As a rule, SFU Library does not purchase all the textbooks used for courses taught at SFU. However, use the catalogue to look for your book - your text may be on reserve or in the general collection.

Textbooks are available for sale at the SFU Bookstore.

Do you keep calendars from other universities?

The best source for finding university calendars is now the internet. University calendars are usually linked from the home page of the university which can ordinarily be easily found through a search using any one of the regular search engines, e.g. Google.

At the Burnaby campus, a large collection of calendars in paper format is available in the SFU Registrar's Office, in the Maggie Benston Centre, entered between the Bookstore and the Pub. The Registrar's Office is on the Mall level, at the extreme south-east corner of the floor. This collection is accessible during all hours the Registrar's Office is open.

The Belzberg Library (Harbour Centre Campus) keeps some print calendars from BC Universities and Lower Mainland Colleges and Institutes, although most have now been replaced by online catalogues. The print catalogues are in the LB call number range in the Belzberg Reference collection.

The Surrey Library does not have calenders from other universities.

Does citing a work make it okay to copy it?

No. Citing the source of a work you use is good academic practice and helps you avoid plagiarism, but citation alone does not mean you are permitted to copy the work.

In order to legally copy a copyright-protected work for use in teaching materials, assignments, or theses/dissertations, your use must be permitted by one of the following:

  • explicit permission from the copyright owner;
  • use of an "insubstantial" amount, e.g., a typical short quote of a few sentences;
  • a user's rights exception in the Copyright Act, such as fair dealing;
  • the terms of a license, like those the SFU Library has for ejournals and ebooks [note: these licenses typically don't permit use in a thesis/dissertation]; or
  • the terms of an open license, such as a Creative Commons license, applied to the work by its copyright owner.
Does fair dealing cover teaching?

Yes.  While fair dealing does not specifically mention teaching it does mention education.  The Supreme Court of Canada has also ruled that a teacher may make copies of short excerpts of copyright protected works and distribute them to students as part of classroom instruction without prior request from the student under the fair dealing exception.  See the Application of Fair Dealing under Policy R30.04 for details about what may be as copied as fair dealing by instructors.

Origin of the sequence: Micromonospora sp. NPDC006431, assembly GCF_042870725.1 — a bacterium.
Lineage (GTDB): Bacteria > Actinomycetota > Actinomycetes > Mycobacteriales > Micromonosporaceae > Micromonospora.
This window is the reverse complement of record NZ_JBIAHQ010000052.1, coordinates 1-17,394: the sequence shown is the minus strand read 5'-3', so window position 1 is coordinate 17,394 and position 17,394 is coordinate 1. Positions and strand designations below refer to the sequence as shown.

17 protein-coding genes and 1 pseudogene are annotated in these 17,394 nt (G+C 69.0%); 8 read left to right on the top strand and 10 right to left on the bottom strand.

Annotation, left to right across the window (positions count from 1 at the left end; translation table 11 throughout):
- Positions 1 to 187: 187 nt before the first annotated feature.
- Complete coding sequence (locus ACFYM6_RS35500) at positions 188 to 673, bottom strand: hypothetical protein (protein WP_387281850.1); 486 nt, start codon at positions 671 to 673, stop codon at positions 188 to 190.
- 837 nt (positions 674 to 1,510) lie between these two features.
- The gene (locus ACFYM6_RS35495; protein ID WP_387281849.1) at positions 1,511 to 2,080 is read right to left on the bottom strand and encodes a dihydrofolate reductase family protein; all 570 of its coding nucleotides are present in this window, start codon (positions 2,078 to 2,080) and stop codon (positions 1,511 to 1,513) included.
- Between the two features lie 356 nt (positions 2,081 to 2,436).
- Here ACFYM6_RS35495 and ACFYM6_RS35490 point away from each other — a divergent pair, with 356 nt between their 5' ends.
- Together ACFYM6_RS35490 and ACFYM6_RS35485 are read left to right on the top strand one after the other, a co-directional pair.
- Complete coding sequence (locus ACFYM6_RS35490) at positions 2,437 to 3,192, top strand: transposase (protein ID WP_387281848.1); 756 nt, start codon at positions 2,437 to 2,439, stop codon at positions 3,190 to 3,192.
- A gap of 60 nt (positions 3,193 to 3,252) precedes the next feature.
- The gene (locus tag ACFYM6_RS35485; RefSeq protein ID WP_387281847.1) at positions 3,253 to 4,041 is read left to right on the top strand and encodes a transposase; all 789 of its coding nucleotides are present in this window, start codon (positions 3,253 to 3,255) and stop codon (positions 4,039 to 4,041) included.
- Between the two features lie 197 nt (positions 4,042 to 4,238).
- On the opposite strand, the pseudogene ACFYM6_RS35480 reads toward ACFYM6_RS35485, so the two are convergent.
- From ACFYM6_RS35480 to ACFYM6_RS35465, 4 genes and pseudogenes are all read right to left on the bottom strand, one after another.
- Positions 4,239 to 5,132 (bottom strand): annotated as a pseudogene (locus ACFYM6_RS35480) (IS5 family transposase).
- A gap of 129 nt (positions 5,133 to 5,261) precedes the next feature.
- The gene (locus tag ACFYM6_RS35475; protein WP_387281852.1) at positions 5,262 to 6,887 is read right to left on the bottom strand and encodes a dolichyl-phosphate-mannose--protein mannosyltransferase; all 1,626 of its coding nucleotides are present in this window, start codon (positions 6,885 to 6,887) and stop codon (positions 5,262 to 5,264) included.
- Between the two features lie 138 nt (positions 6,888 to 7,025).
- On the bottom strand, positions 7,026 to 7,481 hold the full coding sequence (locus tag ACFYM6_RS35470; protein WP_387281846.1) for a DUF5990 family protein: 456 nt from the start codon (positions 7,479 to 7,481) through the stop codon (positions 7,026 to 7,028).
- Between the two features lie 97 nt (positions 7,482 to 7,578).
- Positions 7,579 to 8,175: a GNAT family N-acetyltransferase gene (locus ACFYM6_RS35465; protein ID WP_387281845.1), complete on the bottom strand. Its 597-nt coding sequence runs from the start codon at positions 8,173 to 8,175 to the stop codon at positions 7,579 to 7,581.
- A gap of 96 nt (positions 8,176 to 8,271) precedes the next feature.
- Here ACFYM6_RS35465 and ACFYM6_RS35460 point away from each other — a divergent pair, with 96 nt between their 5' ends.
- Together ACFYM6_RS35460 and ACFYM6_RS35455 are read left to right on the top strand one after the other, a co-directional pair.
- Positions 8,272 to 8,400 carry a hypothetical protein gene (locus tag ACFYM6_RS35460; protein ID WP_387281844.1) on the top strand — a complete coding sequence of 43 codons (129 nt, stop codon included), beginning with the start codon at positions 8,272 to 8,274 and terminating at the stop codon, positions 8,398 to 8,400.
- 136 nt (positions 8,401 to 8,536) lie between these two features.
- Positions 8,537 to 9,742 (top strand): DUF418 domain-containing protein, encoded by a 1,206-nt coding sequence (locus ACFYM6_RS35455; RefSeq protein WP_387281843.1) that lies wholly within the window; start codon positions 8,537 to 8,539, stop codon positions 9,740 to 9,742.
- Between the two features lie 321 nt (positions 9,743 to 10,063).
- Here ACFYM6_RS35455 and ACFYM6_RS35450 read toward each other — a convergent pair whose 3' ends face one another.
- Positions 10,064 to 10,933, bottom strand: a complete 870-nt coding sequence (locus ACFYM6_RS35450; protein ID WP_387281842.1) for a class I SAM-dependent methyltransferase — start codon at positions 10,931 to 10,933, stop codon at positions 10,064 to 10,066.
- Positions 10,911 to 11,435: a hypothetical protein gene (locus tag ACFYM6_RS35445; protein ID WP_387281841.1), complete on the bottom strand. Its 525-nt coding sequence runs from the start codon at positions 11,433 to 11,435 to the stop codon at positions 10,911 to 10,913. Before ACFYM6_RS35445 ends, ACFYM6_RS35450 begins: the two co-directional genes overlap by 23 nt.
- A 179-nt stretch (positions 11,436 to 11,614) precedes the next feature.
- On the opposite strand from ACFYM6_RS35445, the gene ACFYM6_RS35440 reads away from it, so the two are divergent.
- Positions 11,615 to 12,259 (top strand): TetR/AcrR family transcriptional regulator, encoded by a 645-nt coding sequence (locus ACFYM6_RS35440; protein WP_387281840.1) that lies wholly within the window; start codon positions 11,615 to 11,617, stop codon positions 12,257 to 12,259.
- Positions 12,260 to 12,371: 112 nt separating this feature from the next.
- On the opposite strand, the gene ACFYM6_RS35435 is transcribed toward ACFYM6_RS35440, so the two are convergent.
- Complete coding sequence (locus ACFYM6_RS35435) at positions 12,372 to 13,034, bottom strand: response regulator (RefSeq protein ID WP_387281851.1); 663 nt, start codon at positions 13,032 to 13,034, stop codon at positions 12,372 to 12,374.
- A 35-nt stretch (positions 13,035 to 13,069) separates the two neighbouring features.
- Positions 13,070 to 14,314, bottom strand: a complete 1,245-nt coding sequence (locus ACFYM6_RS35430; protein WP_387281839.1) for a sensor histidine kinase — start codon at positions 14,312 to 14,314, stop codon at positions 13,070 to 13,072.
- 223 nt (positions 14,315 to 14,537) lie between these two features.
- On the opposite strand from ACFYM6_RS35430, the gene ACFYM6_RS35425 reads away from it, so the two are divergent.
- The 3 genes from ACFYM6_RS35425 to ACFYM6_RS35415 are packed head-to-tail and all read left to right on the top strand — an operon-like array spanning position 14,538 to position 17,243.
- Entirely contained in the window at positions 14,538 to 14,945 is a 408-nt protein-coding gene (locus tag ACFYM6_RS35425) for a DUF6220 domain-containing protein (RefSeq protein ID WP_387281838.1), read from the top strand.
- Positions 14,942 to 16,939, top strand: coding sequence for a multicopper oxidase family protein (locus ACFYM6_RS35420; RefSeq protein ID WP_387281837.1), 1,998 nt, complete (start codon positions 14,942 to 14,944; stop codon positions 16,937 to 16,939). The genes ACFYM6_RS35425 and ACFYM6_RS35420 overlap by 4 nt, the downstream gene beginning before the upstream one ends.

Additionally, the Copyright Act includes exceptions for educational institutions, which allow specific uses of copyright protected works in the classroom. See the Copyright Infographic for details about fair dealing and the educational exceptions.

Does SFU have more than one library?


Three libraries form the SFU Library:

1. The WAC Bennett Library or Bennett, which is located on the Burnaby Mountain Campus and is the main SFU Library.

2. The Belzberg Library or Belzberg, located in downtown Vancouver.

3. The Fraser Library or Fraser, located in Surrey.

The Library catalogue lists books, journals, etc. for all three libraries. You can transfer items between libraries by using the Request button in the Library's Catalogue.

The word "WEB" listed as a library in the Library Catalogue means that the item listed is available on the Web.

The phrase "Curriculum collection" listed as a library in the Library Catalogue means that the item can be found in the Curriculum Collection in the Bennett Library.

Does SFU Library offer fee-based research services?

The SFU Library does not provide research services for a fee, however, patrons can contact InfoAction, Vancouver Public Library's fee-based research service.